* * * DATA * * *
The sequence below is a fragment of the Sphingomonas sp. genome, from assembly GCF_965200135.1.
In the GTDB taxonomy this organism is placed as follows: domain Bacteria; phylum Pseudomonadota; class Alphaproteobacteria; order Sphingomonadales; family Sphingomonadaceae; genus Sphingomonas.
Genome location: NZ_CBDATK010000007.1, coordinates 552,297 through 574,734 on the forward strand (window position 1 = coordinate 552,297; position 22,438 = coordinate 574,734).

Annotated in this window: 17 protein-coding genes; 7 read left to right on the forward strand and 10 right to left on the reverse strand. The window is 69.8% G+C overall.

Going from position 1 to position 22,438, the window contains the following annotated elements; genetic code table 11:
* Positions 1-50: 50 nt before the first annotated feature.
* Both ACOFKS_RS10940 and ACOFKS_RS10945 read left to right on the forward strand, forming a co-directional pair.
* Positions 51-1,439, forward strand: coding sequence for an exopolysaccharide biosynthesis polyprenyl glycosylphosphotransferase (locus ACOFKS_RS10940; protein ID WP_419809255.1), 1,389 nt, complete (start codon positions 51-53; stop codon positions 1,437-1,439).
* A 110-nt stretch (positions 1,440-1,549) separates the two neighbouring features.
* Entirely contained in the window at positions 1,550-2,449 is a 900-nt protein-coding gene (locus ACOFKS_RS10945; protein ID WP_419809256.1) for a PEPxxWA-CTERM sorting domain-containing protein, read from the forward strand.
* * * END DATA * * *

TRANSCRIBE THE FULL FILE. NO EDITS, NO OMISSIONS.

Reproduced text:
The sequence below is a fragment of the Sphingomonas sp. genome, from assembly GCF_965200135.1.
In the GTDB taxonomy this organism is placed as follows: domain Bacteria; phylum Pseudomonadota; class Alphaproteobacteria; order Sphingomonadales; family Sphingomonadaceae; genus Sphingomonas.
Genome location: NZ_CBDATK010000007.1, coordinates 552,297 through 574,734 on the forward strand (window position 1 = coordinate 552,297; position 22,438 = coordinate 574,734).

Annotated in this window: 17 protein-coding genes; 7 read left to right on the forward strand and 10 right to left on the reverse strand. The window is 69.8% G+C overall.

Going from position 1 to position 22,438, the window contains the following annotated elements; genetic code table 11:
* Positions 1-50: 50 nt before the first annotated feature.
* Both ACOFKS_RS10940 and ACOFKS_RS10945 read left to right on the forward strand, forming a co-directional pair.
* Positions 51-1,439, forward strand: coding sequence for an exopolysaccharide biosynthesis polyprenyl glycosylphosphotransferase (locus ACOFKS_RS10940; protein ID WP_419809255.1), 1,389 nt, complete (start codon positions 51-53; stop codon positions 1,437-1,439).
* A 110-nt stretch (positions 1,440-1,549) separates the two neighbouring features.
* Entirely contained in the window at positions 1,550-2,449 is a 900-nt protein-coding gene (locus ACOFKS_RS10945; protein ID WP_419809256.1) for a PEPxxWA-CTERM sorting domain-containing protein, read from the forward strand.